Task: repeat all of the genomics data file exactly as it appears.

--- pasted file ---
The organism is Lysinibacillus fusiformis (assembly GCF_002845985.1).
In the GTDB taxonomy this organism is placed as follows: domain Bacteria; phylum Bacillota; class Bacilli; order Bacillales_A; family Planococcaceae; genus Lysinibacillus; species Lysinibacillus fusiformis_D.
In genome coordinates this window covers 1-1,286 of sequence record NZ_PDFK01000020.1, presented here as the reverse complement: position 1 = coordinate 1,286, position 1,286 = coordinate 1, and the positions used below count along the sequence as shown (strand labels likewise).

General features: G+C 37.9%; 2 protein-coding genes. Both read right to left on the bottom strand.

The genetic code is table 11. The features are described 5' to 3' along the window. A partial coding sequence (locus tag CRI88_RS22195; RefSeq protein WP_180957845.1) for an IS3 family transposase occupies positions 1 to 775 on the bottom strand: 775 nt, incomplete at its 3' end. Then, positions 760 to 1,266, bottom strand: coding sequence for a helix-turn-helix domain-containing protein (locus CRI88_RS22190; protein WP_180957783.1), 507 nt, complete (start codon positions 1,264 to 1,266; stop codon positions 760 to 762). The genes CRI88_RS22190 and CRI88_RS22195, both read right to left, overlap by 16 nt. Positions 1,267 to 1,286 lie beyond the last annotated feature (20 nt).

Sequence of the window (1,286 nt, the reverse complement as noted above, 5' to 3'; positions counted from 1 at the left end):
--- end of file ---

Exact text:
The organism is Lysinibacillus fusiformis (assembly GCF_002845985.1).
In the GTDB taxonomy this organism is placed as follows: domain Bacteria; phylum Bacillota; class Bacilli; order Bacillales_A; family Planococcaceae; genus Lysinibacillus; species Lysinibacillus fusiformis_D.
In genome coordinates this window covers 1-1,286 of sequence record NZ_PDFK01000020.1, presented here as the reverse complement: position 1 = coordinate 1,286, position 1,286 = coordinate 1, and the positions used below count along the sequence as shown (strand labels likewise).

General features: G+C 37.9%; 2 protein-coding genes. Both read right to left on the bottom strand.

The genetic code is table 11. The features are described 5' to 3' along the window. A partial coding sequence (locus tag CRI88_RS22195; RefSeq protein WP_180957845.1) for an IS3 family transposase occupies positions 1 to 775 on the bottom strand: 775 nt, incomplete at its 3' end. Then, positions 760 to 1,266, bottom strand: coding sequence for a helix-turn-helix domain-containing protein (locus CRI88_RS22190; protein WP_180957783.1), 507 nt, complete (start codon positions 1,264 to 1,266; stop codon positions 760 to 762). The genes CRI88_RS22190 and CRI88_RS22195, both read right to left, overlap by 16 nt. Positions 1,267 to 1,286 lie beyond the last annotated feature (20 nt).

Sequence of the window (1,286 nt, the reverse complement as noted above, 5' to 3'; positions counted from 1 at the left end):